Spirit of Speed 1937
|a game by||Broadsword Interactive Limited|
|User Rating:||8.0/10 - 1 vote|
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Tedious. That's the most fitting description of modem motor racing. After various safety bodies, pressure groups and regulatory associations have had their say, you've got grooves in your tyres, a plank on your sump, corks stuffed up your inlet manifold and chicanes halfway down the back straight. Put that lot together and you'll find yourself outpaced by the average funeral cortege. The way things are going, each 'race' car will soon be restricted to three wheels, 70mph and no driver. Spectators will be forced to watch the event from a neighbouring town and circuit surfaces will be painted with Savlon just in case anyone grazes their knee.
Back before the war, things were heaps different. It was perhaps the most adventurous, daring, exciting and plain idiotic era of motorsport. Teams and drivers were obsessed with lap times, so cars and tracks were built for speed - safety was of no concern whatsoever. Comers were raised and cambered so drivers could squeal round without lifting off the throttle. Brakes? Brakes were for sissies and losers. So was protective clothing - nobody wore a helmet or a fireproof vest. The only thing between you and the tarmac was a silk balaclava, despite the fact that silk is the very last material you would want on your face in the event of a blaze.
Names from the era paint a more romantic picture: Bugatti, Napier, Auto Union, Bentley, ERA and Mercedes. TWelve feature in Spirit Of Speed, Hasbro's upcoming simulation, with nine tracks across the world, ranging from Brooklands and Tripoli to the Roosevelt Raceway and Monza (now redesigned after too many fatalities).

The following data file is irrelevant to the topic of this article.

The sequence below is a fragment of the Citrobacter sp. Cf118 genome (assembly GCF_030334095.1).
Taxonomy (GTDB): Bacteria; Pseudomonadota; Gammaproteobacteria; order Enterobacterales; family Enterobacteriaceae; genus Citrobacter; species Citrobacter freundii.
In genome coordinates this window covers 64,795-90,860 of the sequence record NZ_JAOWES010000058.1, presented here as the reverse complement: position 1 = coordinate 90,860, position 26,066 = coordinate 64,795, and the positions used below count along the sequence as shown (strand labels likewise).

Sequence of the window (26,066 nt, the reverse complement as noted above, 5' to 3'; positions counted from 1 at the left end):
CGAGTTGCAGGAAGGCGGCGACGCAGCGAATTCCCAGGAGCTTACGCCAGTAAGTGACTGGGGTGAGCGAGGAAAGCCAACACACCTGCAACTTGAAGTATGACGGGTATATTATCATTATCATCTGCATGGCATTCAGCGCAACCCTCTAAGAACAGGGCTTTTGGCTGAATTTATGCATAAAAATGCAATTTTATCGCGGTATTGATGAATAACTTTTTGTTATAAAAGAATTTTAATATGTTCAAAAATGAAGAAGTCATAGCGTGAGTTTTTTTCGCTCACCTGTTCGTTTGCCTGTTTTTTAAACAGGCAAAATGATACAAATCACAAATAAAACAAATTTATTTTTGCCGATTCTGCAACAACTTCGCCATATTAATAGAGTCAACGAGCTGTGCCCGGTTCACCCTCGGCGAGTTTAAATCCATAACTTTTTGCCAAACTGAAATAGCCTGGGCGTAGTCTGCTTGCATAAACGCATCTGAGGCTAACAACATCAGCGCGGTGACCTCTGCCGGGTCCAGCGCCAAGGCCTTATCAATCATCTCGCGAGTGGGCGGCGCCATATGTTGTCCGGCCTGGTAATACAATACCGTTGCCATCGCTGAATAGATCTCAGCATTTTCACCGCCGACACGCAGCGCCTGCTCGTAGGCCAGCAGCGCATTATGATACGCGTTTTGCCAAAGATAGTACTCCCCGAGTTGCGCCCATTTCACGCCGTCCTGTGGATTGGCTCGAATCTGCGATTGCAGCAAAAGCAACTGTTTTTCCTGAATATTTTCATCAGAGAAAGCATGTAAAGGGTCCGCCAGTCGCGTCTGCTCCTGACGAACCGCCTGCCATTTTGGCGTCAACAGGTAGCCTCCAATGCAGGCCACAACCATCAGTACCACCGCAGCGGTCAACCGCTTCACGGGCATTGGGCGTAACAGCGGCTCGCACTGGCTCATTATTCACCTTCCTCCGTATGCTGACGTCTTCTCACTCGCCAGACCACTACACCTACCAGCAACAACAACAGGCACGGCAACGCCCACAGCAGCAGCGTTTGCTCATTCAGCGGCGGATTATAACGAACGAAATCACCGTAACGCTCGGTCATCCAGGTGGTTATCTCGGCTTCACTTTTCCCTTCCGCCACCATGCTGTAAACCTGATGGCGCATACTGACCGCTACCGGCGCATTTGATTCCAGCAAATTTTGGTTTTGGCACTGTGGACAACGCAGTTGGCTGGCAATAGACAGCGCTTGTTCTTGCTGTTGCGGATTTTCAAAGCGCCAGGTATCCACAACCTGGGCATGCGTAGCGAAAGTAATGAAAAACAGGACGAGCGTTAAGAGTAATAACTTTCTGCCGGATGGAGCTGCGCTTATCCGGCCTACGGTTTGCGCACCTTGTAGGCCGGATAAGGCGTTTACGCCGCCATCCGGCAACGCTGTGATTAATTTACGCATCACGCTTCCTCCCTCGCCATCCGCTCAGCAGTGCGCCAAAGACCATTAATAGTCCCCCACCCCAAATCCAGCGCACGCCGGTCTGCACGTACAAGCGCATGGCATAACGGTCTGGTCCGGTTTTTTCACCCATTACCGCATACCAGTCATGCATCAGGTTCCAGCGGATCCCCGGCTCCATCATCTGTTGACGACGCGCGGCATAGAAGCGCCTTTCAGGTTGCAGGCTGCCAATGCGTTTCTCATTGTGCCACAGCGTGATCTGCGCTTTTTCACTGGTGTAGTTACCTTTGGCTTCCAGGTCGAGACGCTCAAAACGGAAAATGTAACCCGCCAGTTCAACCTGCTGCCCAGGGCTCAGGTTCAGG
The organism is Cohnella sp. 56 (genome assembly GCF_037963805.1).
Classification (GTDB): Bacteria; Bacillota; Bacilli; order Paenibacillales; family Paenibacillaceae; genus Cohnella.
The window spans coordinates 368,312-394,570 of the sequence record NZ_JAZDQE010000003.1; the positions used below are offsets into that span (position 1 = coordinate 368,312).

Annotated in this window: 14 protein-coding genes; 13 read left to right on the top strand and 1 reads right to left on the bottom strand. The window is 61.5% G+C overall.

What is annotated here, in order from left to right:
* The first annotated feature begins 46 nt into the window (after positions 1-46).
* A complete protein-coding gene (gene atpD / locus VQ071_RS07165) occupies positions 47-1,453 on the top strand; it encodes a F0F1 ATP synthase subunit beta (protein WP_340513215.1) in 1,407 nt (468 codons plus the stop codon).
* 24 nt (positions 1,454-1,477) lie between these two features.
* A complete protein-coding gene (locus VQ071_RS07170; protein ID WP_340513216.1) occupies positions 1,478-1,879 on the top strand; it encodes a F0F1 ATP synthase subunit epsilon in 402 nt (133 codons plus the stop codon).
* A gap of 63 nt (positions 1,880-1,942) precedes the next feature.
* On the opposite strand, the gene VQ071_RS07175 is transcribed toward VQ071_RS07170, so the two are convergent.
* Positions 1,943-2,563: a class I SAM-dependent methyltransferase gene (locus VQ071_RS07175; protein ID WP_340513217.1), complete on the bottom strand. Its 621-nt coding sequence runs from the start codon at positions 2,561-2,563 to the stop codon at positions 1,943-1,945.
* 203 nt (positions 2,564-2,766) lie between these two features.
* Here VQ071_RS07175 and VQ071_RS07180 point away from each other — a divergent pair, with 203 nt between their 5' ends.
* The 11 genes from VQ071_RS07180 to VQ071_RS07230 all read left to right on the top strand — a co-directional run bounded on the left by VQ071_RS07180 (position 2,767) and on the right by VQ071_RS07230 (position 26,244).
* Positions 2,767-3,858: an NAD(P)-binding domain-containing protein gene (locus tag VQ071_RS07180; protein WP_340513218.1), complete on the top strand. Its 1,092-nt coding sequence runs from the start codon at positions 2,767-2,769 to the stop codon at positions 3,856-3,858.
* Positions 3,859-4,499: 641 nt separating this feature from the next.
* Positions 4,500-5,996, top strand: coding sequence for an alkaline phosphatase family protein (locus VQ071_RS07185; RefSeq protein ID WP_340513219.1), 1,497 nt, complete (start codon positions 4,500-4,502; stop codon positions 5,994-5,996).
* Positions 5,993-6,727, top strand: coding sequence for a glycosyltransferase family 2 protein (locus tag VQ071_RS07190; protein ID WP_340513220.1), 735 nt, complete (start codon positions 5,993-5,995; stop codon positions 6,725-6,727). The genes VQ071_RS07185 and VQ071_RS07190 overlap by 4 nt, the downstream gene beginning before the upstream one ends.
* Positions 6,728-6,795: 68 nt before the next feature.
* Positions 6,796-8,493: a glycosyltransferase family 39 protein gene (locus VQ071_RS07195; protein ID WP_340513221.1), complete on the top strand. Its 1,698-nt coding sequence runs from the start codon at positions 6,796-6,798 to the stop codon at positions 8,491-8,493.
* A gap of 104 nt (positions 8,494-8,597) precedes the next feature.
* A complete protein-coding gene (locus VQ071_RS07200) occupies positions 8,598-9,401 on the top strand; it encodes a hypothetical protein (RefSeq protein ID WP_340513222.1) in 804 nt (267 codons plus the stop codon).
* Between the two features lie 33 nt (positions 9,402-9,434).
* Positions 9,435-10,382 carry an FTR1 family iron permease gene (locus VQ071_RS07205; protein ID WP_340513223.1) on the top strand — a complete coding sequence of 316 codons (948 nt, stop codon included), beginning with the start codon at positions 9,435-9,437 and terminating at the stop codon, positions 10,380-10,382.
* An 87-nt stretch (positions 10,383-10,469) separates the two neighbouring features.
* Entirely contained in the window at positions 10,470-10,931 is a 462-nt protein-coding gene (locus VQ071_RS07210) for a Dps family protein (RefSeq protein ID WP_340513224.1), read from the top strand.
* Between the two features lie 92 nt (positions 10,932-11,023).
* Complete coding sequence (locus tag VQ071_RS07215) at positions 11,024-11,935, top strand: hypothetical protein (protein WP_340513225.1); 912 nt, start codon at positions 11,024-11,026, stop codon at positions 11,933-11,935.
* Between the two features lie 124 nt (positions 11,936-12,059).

Each racer has its own handling characteristics, along with deadly quirks and foibles. The suspension set-up is unique to each car, and the physics model, able to accurately reproduce the feel of a 24,000cc iron bathtub, is supposedly as good as it gets. Collisions are shown with real crumples on your bodywork.
Broadsword, the Aberystwyth-based developers, have taken every step possible to ensure total authenticity, from the hideous wooden dashboards to the basso profundo hullabaloo of the engines and exhausts (any racing sim that makes the cars sound like real cars and not like mosquitoes certainly gets our vote).
Winning a race won't involve planting your foot on the gas and holding it there all the way to the chequered flag. You'll need to keep a close eye on your gauges - oil, water and petrol - and get your pit timing just right. You'll also need to know how to treat your tyres in order to get round in one piece.
The five different modes of play -Arcade, Practice, Single Race, and Championship Season 1937 - all help you get the most from the game, and multiplayer over a LAN lets you practise those four-wheel drifts with real opponents.
With a 1930s soundtrack and realistic newspaper scoops spinning on to die screen, the game should evoke all the right emotions (and for some, memories) of the period.